IT Grab Bag
While techies might have a reputation for being a bit on the geeky side, no one could accuse them of being stiffs. They appreciate humor as much as the next person. For IT pros out there with a comical bent, here’s a look at the lighter side of the information technology industry:
World’s Youngest MCP
A recent story in the Seattle Post Intelligencer detailed the arrival of a “unique visitor” to Microsoft’s campus in Redmond, Wash. Ten-year-old Arfa Karim Randhawa came to visit the company’s headquarters from her home town of Faisalabad, Pakistan, after Microsoft employees discovered she was the youngest Microsoft Certified Professional (MCP) in the world. IT’s answer to Doogie Howser, M.D., earned the Microsoft Certified Application Developer (MCAD) credential when just nine years old, and plans to pursue the Microsoft Certified Solution Developer (MCSD) in the future. Arfa’s visit to Redmond included tours of Microsoft labs and meetings with Microsoft executives and employees, including Bill Gates. Apparently she wasn’t too intimidated by the encounter: She asked Gates why there weren’t more women around and why he didn’t hire people her age. After the discussion, the precocious Arfa also wondered aloud why the Microsoft founder hadn’t worn a three-piece suit to work. Although she can configure Windows applications, it seems Arfa has yet to learn about the IT dress code.
Students attending the IT University in Copenhagen, Denmark, have created what they hope will become the “Linux of beers.” The Danish college students recently announced the release of Version 1.0 of “Vores Øl,” an “open-source” red ale with 6 percent alcohol content. The brew also contains South American guarana beans, thrown in to provide the energy boost that collegians need to pull the occasional all-nighter. The recipe, available at http://www.voresoel.dk/main.php?id=70, is published under a Creative Commons license, which means anyone can use it to make and even sell the beer, provided they publish their version of the ingredients and credit the Vores Øl Group. According to their Web site, though, Version 1.0 is unfortunately not for sale, as its creators “drank all the beer we brewed in the first batch. (It tasted good.)”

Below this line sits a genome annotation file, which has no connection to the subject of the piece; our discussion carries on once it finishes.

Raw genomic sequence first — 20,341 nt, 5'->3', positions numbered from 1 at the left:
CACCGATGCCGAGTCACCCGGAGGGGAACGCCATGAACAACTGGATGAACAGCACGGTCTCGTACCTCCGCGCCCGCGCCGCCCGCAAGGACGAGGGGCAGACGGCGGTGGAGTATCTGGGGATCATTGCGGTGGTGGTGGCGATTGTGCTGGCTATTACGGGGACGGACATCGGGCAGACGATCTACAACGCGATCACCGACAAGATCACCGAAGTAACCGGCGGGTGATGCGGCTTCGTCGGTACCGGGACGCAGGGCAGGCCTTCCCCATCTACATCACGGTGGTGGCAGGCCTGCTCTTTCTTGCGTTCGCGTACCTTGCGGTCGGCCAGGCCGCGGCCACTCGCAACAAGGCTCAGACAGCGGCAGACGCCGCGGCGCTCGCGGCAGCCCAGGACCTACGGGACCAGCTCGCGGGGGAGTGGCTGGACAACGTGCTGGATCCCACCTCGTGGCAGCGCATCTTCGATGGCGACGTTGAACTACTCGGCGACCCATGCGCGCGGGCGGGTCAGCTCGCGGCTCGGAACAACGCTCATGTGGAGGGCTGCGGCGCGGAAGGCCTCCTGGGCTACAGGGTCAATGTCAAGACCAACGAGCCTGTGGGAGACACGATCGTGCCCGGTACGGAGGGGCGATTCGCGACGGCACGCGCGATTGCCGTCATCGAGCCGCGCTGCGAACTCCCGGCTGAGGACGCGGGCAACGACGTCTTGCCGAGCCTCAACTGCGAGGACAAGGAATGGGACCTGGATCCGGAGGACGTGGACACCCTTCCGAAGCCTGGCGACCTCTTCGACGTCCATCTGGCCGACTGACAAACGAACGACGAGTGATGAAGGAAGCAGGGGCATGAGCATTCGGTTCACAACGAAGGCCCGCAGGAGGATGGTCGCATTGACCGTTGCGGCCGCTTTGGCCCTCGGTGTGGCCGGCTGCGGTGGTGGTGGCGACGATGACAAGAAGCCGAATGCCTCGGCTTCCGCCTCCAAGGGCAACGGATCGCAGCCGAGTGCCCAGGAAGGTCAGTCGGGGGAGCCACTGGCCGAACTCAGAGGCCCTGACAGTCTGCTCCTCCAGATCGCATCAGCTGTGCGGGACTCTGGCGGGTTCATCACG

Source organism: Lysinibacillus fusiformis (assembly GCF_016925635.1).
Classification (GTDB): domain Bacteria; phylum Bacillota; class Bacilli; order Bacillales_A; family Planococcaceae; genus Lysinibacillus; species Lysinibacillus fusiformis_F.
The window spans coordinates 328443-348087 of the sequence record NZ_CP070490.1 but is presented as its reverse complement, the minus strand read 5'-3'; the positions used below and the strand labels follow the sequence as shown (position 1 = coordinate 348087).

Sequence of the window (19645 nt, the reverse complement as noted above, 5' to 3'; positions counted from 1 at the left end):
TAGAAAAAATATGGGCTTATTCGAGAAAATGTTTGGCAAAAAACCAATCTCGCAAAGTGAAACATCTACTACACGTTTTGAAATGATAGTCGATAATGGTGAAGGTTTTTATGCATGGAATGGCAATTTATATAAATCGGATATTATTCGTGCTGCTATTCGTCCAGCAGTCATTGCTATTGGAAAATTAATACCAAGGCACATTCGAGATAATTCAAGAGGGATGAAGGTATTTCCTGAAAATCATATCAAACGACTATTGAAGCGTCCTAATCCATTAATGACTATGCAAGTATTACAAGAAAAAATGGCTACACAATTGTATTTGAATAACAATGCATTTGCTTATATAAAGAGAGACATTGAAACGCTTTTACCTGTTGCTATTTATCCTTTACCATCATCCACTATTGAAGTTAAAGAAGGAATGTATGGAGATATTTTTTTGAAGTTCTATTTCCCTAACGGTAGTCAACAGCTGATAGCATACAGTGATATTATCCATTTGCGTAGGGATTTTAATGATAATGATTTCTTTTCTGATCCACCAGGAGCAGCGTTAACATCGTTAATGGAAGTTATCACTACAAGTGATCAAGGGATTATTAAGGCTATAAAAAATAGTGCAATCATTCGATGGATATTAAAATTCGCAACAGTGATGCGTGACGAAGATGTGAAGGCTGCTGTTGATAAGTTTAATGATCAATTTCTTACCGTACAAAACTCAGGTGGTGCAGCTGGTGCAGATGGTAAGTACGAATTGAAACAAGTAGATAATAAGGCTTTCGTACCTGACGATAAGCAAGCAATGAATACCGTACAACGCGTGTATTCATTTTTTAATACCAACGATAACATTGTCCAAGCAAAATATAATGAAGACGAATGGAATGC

Study: Internet Users Not Up on the Lingo
A new study conducted by the Pew Internet & American Life Project shows that when it comes to Internet terms, the average user understands about as much as Billy Graham at a rap concert. While most of the approximately 1,300 respondents have a pretty good handle on frequently used works like “spam,” “firewall” and “spyware,” much fewer than half understand terms like “phishing” (my spell-checker actually caught this word), “RSS feeds” and “podcasting,” which is amazing given how ever-present iPods have become. The authors of study concluded that in general, men are slightly more aware of tech terms than women, but average users in both gender groups are far behind the curve when it comes to new and emerging technologies.